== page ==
Winter Lobstering, Scituate MA
Ha Diligaf is one of the boats operated by Snappy’s Lobsters out of Scituate Harbor. Once a vibrant fishing town, the handful of families still keeping at it do it for the love of the work and the lifestyle with odds heavily stacked against them.
In March I went out with the guys, naively thinking it would be spring, but having grown up on this coast it was a revelation to see it from so far out and a day on the job.
I hope to head back out for Summer Solstice when it’s a bit warmer.
Little Brook Farm, Old Chatham New York
This photo series was shot the weekend before Christmas on my visit to Little Brook Farm, a longstanding and well respected horse rescue farm in Old Chatham New York. The first of many visits I hope, this was my Christmas gift to myself-a chance to do some farm work, give back in a small way, and take photographs in between mucking, feeding and watering.
All 96 horses at Little Brook and the surrounding properties they use on loan were rescued from abuse, extreme neglect, starvation, and in many cases the slaughterhouse. And perhaps equally shocking, all are kind, warm, quirky animals worth getting to know in spite of all that they have been through. This is of course due to the resilience of horses, but also to the extraordinary commitment of the team of volunteers who keep the place going and nurture the horses physical and emotional needs 365 days a year.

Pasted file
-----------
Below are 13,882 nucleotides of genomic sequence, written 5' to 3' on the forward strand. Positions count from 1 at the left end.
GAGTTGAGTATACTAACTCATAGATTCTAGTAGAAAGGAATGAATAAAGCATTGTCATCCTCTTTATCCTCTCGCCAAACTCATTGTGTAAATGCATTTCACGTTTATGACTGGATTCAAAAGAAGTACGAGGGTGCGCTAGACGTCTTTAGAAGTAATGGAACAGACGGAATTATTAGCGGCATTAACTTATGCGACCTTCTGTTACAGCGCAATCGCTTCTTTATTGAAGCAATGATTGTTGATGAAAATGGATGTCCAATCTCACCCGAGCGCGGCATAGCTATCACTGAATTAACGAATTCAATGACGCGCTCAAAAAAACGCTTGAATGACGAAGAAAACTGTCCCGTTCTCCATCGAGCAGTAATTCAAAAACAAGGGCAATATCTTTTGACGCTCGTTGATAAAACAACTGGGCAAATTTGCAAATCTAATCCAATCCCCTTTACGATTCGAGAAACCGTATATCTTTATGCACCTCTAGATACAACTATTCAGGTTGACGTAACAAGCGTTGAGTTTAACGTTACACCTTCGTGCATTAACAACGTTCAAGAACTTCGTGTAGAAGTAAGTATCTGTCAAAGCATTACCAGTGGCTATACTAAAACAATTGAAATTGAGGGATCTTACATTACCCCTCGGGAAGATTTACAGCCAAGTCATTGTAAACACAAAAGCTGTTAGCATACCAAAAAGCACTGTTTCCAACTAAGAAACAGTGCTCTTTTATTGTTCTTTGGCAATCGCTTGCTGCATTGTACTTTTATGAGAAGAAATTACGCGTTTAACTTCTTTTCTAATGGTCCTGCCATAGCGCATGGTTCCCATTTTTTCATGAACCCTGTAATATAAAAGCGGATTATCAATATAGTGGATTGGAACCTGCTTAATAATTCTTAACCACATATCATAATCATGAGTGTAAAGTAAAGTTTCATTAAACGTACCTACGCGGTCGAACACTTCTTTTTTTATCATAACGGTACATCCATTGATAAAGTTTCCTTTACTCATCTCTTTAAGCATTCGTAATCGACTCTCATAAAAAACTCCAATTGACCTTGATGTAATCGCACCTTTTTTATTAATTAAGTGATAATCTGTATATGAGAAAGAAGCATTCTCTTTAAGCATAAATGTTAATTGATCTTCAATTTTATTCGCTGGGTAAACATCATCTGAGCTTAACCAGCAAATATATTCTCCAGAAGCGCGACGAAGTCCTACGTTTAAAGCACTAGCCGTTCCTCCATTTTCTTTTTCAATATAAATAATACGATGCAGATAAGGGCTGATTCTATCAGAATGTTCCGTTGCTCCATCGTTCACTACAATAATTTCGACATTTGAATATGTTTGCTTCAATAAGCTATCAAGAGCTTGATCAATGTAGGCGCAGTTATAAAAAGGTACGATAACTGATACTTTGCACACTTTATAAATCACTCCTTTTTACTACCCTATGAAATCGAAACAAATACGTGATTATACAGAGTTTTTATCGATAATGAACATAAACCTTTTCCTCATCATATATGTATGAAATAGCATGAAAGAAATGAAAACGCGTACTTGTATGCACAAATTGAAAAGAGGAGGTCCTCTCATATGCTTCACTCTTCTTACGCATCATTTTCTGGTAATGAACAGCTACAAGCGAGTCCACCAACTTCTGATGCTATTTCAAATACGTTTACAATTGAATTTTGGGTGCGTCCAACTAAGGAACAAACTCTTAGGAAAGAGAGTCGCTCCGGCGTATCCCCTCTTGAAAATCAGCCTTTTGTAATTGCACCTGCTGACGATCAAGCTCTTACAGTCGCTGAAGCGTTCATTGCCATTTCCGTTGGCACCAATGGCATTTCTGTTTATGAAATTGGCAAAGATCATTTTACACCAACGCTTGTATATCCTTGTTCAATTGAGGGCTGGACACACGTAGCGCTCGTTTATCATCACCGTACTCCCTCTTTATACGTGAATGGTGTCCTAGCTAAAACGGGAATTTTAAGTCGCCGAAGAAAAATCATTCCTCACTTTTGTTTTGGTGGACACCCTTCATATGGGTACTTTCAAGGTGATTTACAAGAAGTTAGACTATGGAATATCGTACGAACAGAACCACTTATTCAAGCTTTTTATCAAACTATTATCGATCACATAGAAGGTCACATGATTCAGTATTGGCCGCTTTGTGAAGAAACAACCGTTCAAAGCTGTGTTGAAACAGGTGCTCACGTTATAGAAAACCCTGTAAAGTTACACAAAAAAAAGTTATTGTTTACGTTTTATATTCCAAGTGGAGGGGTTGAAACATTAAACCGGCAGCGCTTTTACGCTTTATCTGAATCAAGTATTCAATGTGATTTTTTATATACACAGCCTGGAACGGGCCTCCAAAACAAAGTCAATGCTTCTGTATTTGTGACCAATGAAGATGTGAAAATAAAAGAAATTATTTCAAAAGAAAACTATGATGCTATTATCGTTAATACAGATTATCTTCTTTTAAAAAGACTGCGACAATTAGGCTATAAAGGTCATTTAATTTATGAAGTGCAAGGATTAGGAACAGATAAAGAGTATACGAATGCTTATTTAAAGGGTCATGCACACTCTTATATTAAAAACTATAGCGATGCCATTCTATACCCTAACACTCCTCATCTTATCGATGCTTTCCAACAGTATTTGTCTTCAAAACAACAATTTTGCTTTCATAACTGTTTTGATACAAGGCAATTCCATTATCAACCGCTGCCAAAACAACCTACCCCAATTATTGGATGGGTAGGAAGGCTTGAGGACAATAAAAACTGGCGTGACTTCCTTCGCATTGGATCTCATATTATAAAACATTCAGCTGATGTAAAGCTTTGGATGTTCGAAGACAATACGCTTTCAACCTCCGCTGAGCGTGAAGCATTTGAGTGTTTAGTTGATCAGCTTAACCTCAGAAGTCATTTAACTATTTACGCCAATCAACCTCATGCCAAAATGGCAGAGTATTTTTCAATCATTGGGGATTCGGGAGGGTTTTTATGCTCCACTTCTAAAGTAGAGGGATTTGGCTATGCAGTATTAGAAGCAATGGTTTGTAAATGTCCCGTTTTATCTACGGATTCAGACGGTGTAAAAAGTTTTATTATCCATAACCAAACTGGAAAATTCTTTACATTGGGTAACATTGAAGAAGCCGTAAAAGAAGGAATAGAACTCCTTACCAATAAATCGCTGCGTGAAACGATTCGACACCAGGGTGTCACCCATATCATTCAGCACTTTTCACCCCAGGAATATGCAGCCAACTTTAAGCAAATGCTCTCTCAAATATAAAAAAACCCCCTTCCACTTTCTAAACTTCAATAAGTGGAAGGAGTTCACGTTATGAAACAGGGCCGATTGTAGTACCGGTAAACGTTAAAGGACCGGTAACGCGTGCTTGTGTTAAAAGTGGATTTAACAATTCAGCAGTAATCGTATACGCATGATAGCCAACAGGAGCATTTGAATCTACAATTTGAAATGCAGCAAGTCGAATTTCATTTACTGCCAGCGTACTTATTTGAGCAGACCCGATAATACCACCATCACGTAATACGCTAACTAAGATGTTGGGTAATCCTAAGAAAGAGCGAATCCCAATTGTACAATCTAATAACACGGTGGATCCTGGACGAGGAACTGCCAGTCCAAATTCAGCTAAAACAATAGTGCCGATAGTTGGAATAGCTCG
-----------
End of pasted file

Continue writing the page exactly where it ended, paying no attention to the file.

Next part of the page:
To read more about my experience at Little Brook Farm …
"Raised in the River" Darien Georgia with Collective Quarterly
The photo essay was shot in and around Darien, Georgia the week of July 12, 2017.
It follows Captain Wynn Gale and life around the shrimping vessel, the Big Cobb, examining the challenging and changing world of shrimping as a way of life in the Low Country of Georgia in our modern times.
Sugar Shack, Upstate New York, USA
I came upon this sugar shack outside of Saratoga Springs on a bike ride in the spring of 2018 and stopped to greet the collies sitting confidently in the tractor. Fergie and Massie, named for the tractor, were lovely dogs and their owner invited me back to see the process of making maple syrup for myself the next morning. I believe the process was taught to settlers by Native Americans, and continues to be done in traditional labor intensive manor with dozens of gallons of sap boiling down to a bottle of syrup. My morning in the fragrant sugar shed watching traditions continue to be handed from generation to generation was very special. And long over due as a born and bread Northeasterner.